On the way home from Dublin yesterday I heard a commercial on the radio for "Black Friday Week Sale."
So much wrong there. Without Thanksgiving to constrain it, what's to stop Black Friday Week from disordering the whole month of November?
How I remember Leftovers Day: rainy walks on the beach, cuddling with friends watching a stack VCR movies, a third pumpkin pie slice. I pitied people who insisted on putting on shoes and going to the mall. What a waste. The best day off of the year.
Last Saturday night, we hosted a crowd of friends to a Thanksgiving feast. (It would be too hard for folks to come to dinner on a random Thursday afternoon.) Most of our Irish friends had never attended one and were excited to sample those dishes showcased in every US holiday movie.
Artemis cooked a traditional menu, beginning with a 28 pound turkey our village butcher found for us over in Lifford. Irish people eat turkeys only at Christmas, so we had to get a special order. She named him Liam, and he just fit into the oven.
Artemis made stuffing, roasted sweet potatoes half-covered with marshmallow, green bean casserole, cranberry sauce, brussel sprouts, turkey and mushroom gravies, dinner rolls, and a mountain of mashed spuds. Everyone seemed to love everything, and the table fell silent a few times in that way of people digging in.
Outside of those quiet moments of mastication, we praised the chef, learned that cranberry sauce isn't jelly, and speculated on the pies we were leaving room for. Artemis had buy cans of pumpkin online because it's not eaten here. Imagine a world without pumpkin spice lattes: that's Ireland. She also had to send away for pie tins. "American pie" is not eaten here: a wide shallow pan with a sloping side. Tart pans with straight sides are everywhere.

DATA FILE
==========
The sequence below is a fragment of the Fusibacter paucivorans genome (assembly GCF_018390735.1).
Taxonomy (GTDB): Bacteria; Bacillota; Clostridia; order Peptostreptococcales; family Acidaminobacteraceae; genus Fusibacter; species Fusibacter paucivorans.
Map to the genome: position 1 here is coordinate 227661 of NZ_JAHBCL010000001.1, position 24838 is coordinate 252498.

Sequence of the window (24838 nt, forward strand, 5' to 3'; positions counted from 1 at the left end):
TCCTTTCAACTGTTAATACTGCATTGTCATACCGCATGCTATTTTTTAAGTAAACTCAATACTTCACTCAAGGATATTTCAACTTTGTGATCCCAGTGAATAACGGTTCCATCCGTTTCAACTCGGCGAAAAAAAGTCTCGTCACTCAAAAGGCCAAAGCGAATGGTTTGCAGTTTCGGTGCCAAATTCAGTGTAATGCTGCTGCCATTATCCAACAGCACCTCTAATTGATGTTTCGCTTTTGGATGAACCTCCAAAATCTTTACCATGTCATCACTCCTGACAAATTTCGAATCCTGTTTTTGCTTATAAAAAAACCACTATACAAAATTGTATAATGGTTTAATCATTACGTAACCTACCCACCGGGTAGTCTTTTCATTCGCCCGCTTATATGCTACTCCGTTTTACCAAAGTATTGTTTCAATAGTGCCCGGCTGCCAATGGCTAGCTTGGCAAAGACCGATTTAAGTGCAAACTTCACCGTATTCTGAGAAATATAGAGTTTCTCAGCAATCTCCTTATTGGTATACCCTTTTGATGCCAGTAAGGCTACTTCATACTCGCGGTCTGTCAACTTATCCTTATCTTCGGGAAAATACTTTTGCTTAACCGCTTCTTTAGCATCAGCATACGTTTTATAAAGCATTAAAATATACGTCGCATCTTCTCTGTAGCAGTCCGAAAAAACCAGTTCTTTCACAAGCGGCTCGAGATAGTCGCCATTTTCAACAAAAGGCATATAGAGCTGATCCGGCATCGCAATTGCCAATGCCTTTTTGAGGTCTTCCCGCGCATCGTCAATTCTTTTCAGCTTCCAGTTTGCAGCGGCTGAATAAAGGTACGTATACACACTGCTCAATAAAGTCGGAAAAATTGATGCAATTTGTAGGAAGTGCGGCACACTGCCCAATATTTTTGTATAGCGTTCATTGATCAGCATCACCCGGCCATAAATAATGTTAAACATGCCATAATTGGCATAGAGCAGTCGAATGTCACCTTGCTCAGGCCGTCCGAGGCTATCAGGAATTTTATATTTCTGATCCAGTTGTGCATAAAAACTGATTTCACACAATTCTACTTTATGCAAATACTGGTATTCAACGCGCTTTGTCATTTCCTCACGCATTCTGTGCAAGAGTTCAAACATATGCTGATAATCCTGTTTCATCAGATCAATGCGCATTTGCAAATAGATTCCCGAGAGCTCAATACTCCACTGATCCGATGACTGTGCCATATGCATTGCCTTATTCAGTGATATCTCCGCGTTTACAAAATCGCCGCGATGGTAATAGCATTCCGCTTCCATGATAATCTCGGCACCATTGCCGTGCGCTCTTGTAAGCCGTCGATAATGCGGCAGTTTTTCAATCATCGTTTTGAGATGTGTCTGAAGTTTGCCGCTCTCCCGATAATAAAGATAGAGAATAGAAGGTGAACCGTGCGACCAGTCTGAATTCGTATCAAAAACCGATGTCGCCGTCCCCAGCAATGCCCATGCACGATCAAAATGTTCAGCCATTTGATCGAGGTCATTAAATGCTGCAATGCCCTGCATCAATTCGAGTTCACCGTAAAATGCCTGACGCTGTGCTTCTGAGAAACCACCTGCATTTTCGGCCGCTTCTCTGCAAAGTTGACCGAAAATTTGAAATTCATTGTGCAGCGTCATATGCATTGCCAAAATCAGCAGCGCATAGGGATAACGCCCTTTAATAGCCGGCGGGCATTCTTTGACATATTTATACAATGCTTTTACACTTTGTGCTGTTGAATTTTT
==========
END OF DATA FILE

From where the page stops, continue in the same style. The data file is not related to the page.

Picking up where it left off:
I was asked about the roots of Thanksgiving, so I said it was first instituted by Abraham Lincoln as a national holiday during the Civil War. I explained that it commemorates that time when Native people helped the pilgrims from England in the 17th Century; most of our guests knew that story and identified with the Native Americans.
It was a perfect Thanksgiving, without shopping or football or family drama. All we needed were our friends back home. We love living in Ireland, but we miss our friends most deeply on these days that remind us of dinner parties in 707's dining room, with a window seat always long enough for one more, and a table too wide for a cloth, and all the shining faces encircling it.